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Braz. J. Biol. vol.61 no.4 São Carlos Nov. 2001
THE EFFECT OF HYPOXIA AND RECUPERATION ON CARBOHYDRATE METABOLISM IN PACU (PIARACTUS MESOTAMICUS)
PANEPUCCI, R. A., PANEPUCCI, L., FERNANDES, M. N., SANCHES, J. R. AND RANTIN, F. T.
Departamento de Ciências Fisiológicas, Universidade Federal de São Carlos, C.P. 676, CEP 13560-000, São Carlos, Brazil
Correspondence to: Rodrigo A. Panepucci, Rua José Duarte de Souza, 203, Jd. Santa Paula, CEP 13564-030, São Carlos, SP, Brazil, e-mail: firstname.lastname@example.org
Received May 22, 2000 Accepted November 28, 2000 Distributed November 30, 2001
(With 6 figures)
A study of the hematological parameters, glycogen, glucose, and lactate, and the activity of malate and lactate dehydrogenases was carried out in blood and tissues of fishes submitted to two, four, and six hours of hypoxia and recuperation. Only after 4 h of hypoxia was there a drop in liver glucose. After 6 h, a drop in lactate and a rise in glucose in practically all tissues signaled a recuperation of the metabolism, probably due to ASR (aerial surface respiration). Lactate formed during hypoxia was canalized to heart and brain for oxidation and used for neoglucogenesis. There were no changes in hematological parameters nore in the activity of malate and lactate dehydrogenases during normoxia and hypoxia, which suggest that these adaptive mechanisms may not be involved during hypoxia. Glycogen concentrations did not show variation during hypoxia either.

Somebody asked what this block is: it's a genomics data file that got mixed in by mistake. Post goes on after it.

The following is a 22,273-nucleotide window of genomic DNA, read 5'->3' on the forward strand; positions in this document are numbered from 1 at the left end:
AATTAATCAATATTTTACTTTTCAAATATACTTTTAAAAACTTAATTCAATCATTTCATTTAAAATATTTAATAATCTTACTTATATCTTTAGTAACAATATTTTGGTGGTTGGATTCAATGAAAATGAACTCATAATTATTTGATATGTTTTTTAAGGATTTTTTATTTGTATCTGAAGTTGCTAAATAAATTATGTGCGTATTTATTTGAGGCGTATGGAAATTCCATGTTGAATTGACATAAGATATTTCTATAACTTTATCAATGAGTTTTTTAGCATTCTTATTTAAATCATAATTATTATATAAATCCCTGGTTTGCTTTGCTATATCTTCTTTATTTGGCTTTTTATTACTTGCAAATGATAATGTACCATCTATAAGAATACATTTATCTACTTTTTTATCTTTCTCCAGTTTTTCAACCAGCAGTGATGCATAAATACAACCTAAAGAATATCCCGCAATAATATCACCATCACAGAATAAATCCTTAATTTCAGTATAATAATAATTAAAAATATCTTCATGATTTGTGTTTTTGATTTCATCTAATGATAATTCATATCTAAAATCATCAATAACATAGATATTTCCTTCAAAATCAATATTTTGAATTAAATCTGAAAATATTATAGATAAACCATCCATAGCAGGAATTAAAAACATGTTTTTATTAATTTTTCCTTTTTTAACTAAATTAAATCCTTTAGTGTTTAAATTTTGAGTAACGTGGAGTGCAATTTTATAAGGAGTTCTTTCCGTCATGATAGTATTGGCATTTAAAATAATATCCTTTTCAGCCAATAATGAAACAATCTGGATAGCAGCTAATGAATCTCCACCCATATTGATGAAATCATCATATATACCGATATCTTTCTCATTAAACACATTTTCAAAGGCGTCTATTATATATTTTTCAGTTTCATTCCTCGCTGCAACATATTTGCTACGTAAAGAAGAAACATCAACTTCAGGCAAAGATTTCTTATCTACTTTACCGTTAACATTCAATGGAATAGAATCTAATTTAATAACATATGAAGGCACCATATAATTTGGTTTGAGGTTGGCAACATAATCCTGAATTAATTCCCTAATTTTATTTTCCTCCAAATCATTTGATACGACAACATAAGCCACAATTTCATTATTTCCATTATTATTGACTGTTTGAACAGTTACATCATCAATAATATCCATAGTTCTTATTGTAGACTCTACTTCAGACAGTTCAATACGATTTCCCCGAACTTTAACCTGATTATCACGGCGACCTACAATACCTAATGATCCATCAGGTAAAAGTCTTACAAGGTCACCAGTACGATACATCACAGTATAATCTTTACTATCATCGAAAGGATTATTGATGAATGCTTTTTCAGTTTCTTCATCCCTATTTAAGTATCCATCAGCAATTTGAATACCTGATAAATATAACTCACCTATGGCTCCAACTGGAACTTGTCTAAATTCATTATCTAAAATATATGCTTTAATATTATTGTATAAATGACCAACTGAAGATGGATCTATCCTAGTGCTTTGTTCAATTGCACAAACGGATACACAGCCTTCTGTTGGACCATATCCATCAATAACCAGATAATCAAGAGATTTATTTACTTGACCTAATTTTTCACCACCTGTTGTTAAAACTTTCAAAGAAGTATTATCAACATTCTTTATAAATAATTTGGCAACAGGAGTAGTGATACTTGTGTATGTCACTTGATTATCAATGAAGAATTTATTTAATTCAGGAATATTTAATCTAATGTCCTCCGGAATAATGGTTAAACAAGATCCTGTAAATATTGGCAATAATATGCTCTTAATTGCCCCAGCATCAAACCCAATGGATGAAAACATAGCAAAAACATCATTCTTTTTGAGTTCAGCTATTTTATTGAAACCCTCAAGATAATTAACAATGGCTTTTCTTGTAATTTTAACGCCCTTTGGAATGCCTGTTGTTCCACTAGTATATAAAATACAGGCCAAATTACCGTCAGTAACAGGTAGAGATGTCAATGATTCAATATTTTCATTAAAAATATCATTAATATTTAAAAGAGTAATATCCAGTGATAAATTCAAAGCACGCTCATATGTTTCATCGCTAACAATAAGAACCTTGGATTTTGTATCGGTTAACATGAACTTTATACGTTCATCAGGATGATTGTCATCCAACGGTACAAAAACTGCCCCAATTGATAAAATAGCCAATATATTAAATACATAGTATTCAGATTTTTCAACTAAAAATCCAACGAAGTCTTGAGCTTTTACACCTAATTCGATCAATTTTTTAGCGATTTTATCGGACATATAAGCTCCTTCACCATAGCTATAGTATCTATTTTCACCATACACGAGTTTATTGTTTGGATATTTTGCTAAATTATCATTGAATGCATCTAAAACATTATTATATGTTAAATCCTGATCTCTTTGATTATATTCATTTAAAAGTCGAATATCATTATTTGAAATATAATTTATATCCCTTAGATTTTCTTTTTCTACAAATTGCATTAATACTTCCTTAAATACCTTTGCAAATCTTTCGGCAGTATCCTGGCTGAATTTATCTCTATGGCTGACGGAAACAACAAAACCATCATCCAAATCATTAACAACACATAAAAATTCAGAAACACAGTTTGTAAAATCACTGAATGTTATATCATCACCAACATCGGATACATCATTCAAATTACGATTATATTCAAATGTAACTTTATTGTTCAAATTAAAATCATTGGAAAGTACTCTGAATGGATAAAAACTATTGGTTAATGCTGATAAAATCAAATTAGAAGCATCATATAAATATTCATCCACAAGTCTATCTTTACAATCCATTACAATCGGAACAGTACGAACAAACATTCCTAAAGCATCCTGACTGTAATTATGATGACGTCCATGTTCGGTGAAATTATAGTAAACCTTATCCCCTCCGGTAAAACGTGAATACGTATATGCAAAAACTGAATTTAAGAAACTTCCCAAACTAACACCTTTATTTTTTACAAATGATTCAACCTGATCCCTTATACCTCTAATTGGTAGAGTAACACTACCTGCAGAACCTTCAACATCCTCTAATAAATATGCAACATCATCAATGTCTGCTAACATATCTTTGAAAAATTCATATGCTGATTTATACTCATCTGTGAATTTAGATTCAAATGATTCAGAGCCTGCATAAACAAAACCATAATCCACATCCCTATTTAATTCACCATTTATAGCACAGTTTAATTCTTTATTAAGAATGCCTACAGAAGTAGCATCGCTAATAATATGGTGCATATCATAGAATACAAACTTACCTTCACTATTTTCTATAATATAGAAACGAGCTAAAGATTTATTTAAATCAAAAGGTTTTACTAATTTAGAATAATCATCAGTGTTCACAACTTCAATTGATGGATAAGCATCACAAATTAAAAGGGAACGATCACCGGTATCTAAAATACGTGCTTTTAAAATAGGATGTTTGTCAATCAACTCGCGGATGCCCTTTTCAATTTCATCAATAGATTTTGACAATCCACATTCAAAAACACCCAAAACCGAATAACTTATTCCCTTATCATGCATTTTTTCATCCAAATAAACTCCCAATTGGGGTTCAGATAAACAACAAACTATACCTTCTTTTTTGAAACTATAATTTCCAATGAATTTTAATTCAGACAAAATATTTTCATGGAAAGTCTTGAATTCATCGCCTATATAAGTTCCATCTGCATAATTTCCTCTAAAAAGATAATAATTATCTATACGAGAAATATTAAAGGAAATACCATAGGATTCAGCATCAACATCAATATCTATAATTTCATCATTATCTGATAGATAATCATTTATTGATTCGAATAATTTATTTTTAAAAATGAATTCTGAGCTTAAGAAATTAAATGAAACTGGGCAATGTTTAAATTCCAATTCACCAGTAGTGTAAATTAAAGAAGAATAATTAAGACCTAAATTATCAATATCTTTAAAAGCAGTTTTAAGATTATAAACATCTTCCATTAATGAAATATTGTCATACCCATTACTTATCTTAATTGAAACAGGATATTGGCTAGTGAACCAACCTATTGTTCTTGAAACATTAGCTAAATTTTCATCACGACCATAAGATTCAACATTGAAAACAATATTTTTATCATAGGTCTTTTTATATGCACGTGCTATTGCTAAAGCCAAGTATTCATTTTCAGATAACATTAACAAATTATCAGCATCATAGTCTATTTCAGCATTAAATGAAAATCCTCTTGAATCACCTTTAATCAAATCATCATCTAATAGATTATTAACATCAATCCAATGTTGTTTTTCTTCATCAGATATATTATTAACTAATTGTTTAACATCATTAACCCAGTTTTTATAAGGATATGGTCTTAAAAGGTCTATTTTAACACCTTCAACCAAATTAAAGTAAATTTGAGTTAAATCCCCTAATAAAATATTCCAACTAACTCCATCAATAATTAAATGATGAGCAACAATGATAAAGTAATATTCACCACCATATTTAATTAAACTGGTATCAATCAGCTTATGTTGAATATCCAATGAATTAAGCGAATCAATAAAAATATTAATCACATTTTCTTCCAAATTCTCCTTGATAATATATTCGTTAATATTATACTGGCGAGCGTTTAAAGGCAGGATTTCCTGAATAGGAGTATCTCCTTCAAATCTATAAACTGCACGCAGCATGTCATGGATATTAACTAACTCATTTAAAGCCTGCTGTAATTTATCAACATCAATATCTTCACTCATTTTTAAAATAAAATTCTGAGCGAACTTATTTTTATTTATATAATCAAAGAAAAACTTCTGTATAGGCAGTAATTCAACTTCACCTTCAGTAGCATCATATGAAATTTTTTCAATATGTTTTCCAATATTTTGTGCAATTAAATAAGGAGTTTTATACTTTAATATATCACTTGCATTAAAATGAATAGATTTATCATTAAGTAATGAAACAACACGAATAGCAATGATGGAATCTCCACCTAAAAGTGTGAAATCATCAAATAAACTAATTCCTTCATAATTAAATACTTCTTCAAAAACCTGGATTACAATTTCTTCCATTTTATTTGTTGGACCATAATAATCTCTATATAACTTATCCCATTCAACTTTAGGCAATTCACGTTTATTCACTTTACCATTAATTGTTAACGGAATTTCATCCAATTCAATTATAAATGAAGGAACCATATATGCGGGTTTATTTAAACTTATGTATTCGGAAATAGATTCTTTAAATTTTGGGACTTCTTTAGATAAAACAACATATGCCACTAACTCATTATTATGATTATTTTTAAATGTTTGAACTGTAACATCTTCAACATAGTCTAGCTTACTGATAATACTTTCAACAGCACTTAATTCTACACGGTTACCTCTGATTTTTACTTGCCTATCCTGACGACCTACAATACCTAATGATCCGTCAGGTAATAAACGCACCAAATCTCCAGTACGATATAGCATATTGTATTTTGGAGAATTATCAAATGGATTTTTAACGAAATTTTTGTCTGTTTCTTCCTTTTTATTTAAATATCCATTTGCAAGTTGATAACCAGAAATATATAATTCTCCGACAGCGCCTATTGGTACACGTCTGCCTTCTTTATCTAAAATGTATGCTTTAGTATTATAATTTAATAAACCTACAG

Key words: hypoxia, carbohydrate metabolism, dehydrogenases, fishes.
O efeito da hipóxia e da recuperação sobre o metabolismo dos carboidratos no pacu (Piaractus mesopotamicus)
Foram estudados os parâmetros hematológicos, glicogênio, glicose e lactato, e a atividade da malato e do lactato desidrogenases em sangue e tecidos de peixes, em normóxia, com diferentes tempos de hipóxia (até seis horas) e recuperação. Apenas após quatro horas de hipóxia o fígado utiliza glicose. Em seis horas de hipóxia, a queda de lactato e o aumento de glicose em praticamente todos os tecidos indicam uma recuperação por meio da RAS (respiração aérea superficial), presumivelmente realizada. O lactato produzido em hipóxia é reaproveitado como combustível oxidativo no coração e no cérebro e como substrato para a neoglicogênese. Não houve variações entre normóxia e hipóxia nos parâmetros hematológicos e na atividade das enzimas LDH e MDH, o que sugere que, provavelmente, esses mecanismos adaptativos não estão envolvidos na resposta ao ambiente hipóxico. Não ocorre variação nas concentrações de glicogênio entre normóxia e hipóxia.
Palavras-chave: hipóxia, metabolismo de carboidratos, desidrogenases, peixes.
Recent studies have been directed towards a better understanding of ecological, behavioral, morphological, and physiological adaptations of tropical fishes (Saint-Paul & Bernardino, 1988; Saint-Paul & Soares, 1988; Rantin & Kalinin, 1996; Rantin et al., 1998). Studies on biochemical adaptations are starting to provide interesting insights into the changes that occur when an organism is confronted with hypoxic waters (Almeida-Val & Hochachka, 1993; Almeida-Val et al., 1995; Moraes et al., 1996). When this happens, the rate of oxygen delivery to the cells is less than that needed for oxidative metabolism to supply the energy they required. As a consequence, according to Dunn & Hochachka (1986) and Dalla Via et al. (1994), a metabolic reorganization occurs that tends to follow one of two generalized patterns: either the rate of anaerobic ATP production increases (Pasteur effect) or the ATP rate declines (metabolic depression). This involves glycolytic activation with glycogen or glucose as the substrates and lactate as intermediate product.